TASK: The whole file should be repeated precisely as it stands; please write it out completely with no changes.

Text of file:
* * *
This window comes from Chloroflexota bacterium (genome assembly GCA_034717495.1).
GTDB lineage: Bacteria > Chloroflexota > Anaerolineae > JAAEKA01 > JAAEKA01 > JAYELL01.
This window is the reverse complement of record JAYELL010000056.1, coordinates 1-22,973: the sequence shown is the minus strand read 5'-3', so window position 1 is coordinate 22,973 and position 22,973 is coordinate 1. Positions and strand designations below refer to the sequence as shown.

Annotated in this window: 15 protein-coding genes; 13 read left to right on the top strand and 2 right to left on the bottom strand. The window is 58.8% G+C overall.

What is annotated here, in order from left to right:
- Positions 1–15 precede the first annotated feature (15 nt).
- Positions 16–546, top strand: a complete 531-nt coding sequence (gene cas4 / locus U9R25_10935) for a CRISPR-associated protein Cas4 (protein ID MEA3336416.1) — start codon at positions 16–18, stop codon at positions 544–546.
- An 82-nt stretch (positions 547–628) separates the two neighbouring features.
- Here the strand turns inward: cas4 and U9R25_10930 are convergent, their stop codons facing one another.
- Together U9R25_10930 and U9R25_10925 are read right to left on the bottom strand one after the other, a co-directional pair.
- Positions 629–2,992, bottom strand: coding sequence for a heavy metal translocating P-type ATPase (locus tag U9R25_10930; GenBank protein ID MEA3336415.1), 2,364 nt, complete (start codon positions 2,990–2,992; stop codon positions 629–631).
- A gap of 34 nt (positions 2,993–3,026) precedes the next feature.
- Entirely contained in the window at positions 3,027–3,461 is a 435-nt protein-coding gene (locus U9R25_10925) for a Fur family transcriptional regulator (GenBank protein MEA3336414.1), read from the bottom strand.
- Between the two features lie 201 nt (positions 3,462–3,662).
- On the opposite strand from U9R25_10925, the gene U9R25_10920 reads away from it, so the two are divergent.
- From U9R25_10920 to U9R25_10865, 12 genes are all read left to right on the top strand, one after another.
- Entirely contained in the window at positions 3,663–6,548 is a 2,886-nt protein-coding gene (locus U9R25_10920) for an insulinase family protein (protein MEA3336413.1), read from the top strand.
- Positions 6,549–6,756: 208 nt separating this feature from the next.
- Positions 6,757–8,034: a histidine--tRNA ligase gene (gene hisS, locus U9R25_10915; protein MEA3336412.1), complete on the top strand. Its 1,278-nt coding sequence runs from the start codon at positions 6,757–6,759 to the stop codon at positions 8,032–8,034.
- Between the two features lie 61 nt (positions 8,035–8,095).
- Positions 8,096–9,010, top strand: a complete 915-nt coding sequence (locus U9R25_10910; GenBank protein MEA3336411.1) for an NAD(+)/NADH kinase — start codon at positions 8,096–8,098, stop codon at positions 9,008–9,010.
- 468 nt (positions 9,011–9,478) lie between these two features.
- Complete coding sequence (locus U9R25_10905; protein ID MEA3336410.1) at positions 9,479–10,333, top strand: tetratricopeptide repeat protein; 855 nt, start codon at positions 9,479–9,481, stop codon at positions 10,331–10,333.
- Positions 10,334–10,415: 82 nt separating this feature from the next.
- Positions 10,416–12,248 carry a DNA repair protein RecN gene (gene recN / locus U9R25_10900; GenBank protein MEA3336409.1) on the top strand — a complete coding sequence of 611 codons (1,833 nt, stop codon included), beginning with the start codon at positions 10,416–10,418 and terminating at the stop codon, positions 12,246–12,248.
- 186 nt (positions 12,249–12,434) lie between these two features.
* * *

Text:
This window comes from Chloroflexota bacterium (genome assembly GCA_034717495.1).
GTDB lineage: Bacteria > Chloroflexota > Anaerolineae > JAAEKA01 > JAAEKA01 > JAYELL01.
This window is the reverse complement of record JAYELL010000056.1, coordinates 1-22,973: the sequence shown is the minus strand read 5'-3', so window position 1 is coordinate 22,973 and position 22,973 is coordinate 1. Positions and strand designations below refer to the sequence as shown.

Annotated in this window: 15 protein-coding genes; 13 read left to right on the top strand and 2 right to left on the bottom strand. The window is 58.8% G+C overall.

What is annotated here, in order from left to right:
- Positions 1–15 precede the first annotated feature (15 nt).
- Positions 16–546, top strand: a complete 531-nt coding sequence (gene cas4 / locus U9R25_10935) for a CRISPR-associated protein Cas4 (protein ID MEA3336416.1) — start codon at positions 16–18, stop codon at positions 544–546.
- An 82-nt stretch (positions 547–628) separates the two neighbouring features.
- Here the strand turns inward: cas4 and U9R25_10930 are convergent, their stop codons facing one another.
- Together U9R25_10930 and U9R25_10925 are read right to left on the bottom strand one after the other, a co-directional pair.
- Positions 629–2,992, bottom strand: coding sequence for a heavy metal translocating P-type ATPase (locus tag U9R25_10930; GenBank protein ID MEA3336415.1), 2,364 nt, complete (start codon positions 2,990–2,992; stop codon positions 629–631).
- A gap of 34 nt (positions 2,993–3,026) precedes the next feature.
- Entirely contained in the window at positions 3,027–3,461 is a 435-nt protein-coding gene (locus U9R25_10925) for a Fur family transcriptional regulator (GenBank protein MEA3336414.1), read from the bottom strand.
- Between the two features lie 201 nt (positions 3,462–3,662).
- On the opposite strand from U9R25_10925, the gene U9R25_10920 reads away from it, so the two are divergent.
- From U9R25_10920 to U9R25_10865, 12 genes are all read left to right on the top strand, one after another.
- Entirely contained in the window at positions 3,663–6,548 is a 2,886-nt protein-coding gene (locus U9R25_10920) for an insulinase family protein (protein MEA3336413.1), read from the top strand.
- Positions 6,549–6,756: 208 nt separating this feature from the next.
- Positions 6,757–8,034: a histidine--tRNA ligase gene (gene hisS, locus U9R25_10915; protein MEA3336412.1), complete on the top strand. Its 1,278-nt coding sequence runs from the start codon at positions 6,757–6,759 to the stop codon at positions 8,032–8,034.
- Between the two features lie 61 nt (positions 8,035–8,095).
- Positions 8,096–9,010, top strand: a complete 915-nt coding sequence (locus U9R25_10910; GenBank protein MEA3336411.1) for an NAD(+)/NADH kinase — start codon at positions 8,096–8,098, stop codon at positions 9,008–9,010.
- 468 nt (positions 9,011–9,478) lie between these two features.
- Complete coding sequence (locus U9R25_10905; protein ID MEA3336410.1) at positions 9,479–10,333, top strand: tetratricopeptide repeat protein; 855 nt, start codon at positions 9,479–9,481, stop codon at positions 10,331–10,333.
- Positions 10,334–10,415: 82 nt separating this feature from the next.
- Positions 10,416–12,248 carry a DNA repair protein RecN gene (gene recN / locus U9R25_10900; GenBank protein MEA3336409.1) on the top strand — a complete coding sequence of 611 codons (1,833 nt, stop codon included), beginning with the start codon at positions 10,416–10,418 and terminating at the stop codon, positions 12,246–12,248.
- 186 nt (positions 12,249–12,434) lie between these two features.